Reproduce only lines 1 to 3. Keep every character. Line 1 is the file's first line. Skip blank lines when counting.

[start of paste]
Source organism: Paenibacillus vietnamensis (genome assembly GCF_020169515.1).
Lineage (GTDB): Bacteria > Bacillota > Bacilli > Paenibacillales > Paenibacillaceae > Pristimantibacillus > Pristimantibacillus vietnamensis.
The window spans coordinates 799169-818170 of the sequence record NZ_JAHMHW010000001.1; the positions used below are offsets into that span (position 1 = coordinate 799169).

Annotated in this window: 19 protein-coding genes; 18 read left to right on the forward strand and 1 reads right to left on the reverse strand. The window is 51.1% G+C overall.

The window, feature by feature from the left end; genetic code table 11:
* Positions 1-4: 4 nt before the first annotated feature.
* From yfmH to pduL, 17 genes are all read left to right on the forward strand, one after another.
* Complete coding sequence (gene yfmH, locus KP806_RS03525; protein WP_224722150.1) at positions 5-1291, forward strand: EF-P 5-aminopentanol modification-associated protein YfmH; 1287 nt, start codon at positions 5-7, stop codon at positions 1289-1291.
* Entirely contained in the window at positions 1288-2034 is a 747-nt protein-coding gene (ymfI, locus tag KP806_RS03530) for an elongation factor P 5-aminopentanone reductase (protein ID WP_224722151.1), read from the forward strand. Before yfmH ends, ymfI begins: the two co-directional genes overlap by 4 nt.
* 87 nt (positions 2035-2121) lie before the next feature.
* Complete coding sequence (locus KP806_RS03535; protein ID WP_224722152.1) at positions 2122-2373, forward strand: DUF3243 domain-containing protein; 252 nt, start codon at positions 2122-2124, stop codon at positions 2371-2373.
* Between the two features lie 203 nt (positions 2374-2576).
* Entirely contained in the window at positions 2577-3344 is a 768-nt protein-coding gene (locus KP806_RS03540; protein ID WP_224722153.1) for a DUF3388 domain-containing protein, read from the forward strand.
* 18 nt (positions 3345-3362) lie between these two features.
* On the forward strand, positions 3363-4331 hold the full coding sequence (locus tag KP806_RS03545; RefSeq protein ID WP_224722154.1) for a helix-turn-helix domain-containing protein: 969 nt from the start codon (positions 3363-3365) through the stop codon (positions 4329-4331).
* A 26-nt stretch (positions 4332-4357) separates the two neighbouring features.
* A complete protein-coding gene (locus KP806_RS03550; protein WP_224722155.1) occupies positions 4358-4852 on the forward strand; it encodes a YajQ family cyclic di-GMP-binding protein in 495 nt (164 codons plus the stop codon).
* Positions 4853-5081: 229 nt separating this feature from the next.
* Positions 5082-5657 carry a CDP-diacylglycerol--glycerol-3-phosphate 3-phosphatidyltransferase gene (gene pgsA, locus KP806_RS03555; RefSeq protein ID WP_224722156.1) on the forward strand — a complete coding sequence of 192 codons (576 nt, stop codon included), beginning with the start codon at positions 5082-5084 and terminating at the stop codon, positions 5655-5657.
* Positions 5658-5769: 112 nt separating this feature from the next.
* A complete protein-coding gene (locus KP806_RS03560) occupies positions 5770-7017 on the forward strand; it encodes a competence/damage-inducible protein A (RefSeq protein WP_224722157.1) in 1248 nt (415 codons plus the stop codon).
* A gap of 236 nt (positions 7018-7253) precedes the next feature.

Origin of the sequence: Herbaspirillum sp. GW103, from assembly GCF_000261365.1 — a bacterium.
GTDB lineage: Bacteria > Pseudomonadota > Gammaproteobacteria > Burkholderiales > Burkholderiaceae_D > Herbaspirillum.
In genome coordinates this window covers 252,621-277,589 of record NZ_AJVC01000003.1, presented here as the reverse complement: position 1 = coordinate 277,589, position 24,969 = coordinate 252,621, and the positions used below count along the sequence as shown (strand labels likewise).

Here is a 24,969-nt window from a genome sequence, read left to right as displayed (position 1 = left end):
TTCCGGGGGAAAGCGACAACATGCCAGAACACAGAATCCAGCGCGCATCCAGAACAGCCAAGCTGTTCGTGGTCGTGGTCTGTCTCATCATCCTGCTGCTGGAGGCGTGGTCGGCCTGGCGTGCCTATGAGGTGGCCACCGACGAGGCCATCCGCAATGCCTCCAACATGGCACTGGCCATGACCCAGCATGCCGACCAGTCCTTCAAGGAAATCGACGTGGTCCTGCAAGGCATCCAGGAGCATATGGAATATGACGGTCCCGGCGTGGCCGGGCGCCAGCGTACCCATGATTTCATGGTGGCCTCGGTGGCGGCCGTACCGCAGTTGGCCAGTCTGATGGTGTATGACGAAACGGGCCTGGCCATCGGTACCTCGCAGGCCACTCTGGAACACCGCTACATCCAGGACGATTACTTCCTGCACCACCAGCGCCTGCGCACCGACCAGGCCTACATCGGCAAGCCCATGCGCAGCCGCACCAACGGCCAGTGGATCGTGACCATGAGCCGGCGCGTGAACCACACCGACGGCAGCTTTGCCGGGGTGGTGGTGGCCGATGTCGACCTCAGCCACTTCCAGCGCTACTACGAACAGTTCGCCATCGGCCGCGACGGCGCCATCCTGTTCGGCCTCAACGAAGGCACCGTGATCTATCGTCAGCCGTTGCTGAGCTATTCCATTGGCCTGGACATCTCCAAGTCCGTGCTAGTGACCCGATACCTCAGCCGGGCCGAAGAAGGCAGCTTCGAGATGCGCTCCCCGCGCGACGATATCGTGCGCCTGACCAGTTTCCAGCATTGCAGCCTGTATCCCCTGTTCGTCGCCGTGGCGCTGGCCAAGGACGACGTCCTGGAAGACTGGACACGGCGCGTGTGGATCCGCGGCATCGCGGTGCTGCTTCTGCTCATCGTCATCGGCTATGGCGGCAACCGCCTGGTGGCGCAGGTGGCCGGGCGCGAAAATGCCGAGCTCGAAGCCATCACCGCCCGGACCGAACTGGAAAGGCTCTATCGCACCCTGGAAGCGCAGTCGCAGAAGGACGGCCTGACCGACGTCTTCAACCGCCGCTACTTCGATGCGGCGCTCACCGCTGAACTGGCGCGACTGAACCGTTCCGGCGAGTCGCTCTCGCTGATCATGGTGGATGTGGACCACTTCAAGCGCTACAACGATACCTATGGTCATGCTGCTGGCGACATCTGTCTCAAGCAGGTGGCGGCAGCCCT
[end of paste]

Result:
Source organism: Paenibacillus vietnamensis (genome assembly GCF_020169515.1).
Lineage (GTDB): Bacteria > Bacillota > Bacilli > Paenibacillales > Paenibacillaceae > Pristimantibacillus > Pristimantibacillus vietnamensis.
The window spans coordinates 799169-818170 of the sequence record NZ_JAHMHW010000001.1; the positions used below are offsets into that span (position 1 = coordinate 799169).